Sculpting the Capricorn Coast, Banner

Pressure of population makes heavy demands on much of the coastal zone, and in response there have been urgent moves in Australia to reform coastal management regimes in recent times. As Thom and Harvey point out, it is now widely recognised that coastal systems are dynamic and that change is inevitable. They maintain that in the 1990s Australian coastal management reform has been driven by the prominence given in international forums to problems associated with global environmental change, the pervasiveness of notions of sustainable development, a more integrated approach to resource management across governments and responsible agencies, and growing community awareness and participation in decision making. [Thom & Harvey: 2000: p.275] Lockie, in a recent review of the state of Social Impact Assessment (SIA), stresses the crucial role that public participation should play in environmental decision making, and draws attention to the fact that more ephemeral values, ‘the subjective and cultural meanings’ people invest in their local natural environment, are often neglected in the planning process, perhaps because they are difficult to measure and quantify. [Lockie:2001:279]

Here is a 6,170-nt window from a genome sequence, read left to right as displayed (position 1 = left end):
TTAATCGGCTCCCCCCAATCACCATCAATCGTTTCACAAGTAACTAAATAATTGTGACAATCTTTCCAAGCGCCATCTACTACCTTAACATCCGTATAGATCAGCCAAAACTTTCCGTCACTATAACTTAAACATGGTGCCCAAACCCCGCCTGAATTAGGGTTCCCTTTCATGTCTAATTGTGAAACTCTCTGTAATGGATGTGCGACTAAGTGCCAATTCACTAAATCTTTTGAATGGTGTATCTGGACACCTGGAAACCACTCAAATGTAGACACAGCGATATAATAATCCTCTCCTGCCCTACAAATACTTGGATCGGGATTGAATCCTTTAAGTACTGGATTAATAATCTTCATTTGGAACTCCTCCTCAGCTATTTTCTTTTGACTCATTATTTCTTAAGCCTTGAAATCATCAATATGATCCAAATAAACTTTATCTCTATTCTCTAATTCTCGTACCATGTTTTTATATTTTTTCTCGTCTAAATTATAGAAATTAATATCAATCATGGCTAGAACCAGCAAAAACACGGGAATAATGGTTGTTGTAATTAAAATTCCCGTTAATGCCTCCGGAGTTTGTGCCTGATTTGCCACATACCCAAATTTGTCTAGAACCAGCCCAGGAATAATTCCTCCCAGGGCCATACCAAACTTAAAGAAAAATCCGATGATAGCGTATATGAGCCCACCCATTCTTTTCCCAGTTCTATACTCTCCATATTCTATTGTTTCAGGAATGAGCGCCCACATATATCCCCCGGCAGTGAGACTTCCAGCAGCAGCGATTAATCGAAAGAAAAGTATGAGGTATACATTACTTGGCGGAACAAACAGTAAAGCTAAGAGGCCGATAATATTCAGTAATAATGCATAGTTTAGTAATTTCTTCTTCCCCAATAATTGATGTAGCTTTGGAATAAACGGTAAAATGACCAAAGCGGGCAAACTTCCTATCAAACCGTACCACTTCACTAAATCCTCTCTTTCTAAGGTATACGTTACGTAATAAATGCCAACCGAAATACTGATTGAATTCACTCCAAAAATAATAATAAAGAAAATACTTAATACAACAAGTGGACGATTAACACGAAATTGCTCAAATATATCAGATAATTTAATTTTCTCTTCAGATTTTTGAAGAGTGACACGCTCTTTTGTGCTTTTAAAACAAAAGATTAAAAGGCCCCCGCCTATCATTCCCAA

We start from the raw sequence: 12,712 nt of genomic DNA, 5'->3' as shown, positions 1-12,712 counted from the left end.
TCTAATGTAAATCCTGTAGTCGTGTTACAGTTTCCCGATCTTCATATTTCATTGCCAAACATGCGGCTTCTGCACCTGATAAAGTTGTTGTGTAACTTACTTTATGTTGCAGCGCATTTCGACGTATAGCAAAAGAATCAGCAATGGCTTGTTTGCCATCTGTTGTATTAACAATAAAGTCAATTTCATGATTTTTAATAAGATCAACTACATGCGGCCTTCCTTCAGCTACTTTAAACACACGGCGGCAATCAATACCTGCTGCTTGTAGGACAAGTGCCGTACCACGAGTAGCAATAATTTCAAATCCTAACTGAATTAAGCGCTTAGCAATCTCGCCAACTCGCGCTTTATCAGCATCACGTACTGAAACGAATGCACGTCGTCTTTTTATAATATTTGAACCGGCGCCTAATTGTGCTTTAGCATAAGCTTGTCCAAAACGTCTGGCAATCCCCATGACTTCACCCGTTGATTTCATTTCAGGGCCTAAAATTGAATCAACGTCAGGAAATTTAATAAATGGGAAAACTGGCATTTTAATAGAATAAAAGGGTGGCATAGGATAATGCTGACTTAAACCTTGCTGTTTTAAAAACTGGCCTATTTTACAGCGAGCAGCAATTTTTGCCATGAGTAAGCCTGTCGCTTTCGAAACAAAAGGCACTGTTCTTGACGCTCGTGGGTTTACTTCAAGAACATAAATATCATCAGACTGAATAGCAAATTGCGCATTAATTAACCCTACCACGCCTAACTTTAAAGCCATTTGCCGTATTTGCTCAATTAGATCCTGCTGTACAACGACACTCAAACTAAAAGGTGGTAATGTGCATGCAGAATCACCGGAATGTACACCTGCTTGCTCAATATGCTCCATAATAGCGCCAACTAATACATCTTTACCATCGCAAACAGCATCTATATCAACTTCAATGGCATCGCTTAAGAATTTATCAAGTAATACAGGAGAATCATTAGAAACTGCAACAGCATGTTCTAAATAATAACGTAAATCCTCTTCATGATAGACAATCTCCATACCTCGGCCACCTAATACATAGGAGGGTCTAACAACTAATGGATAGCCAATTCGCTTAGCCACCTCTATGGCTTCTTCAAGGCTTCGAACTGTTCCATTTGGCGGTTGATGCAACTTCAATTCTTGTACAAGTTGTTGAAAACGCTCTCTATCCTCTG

Shoal Creek, 1920
Magnifying glass Shoal Creek c1920
RDHS Collection
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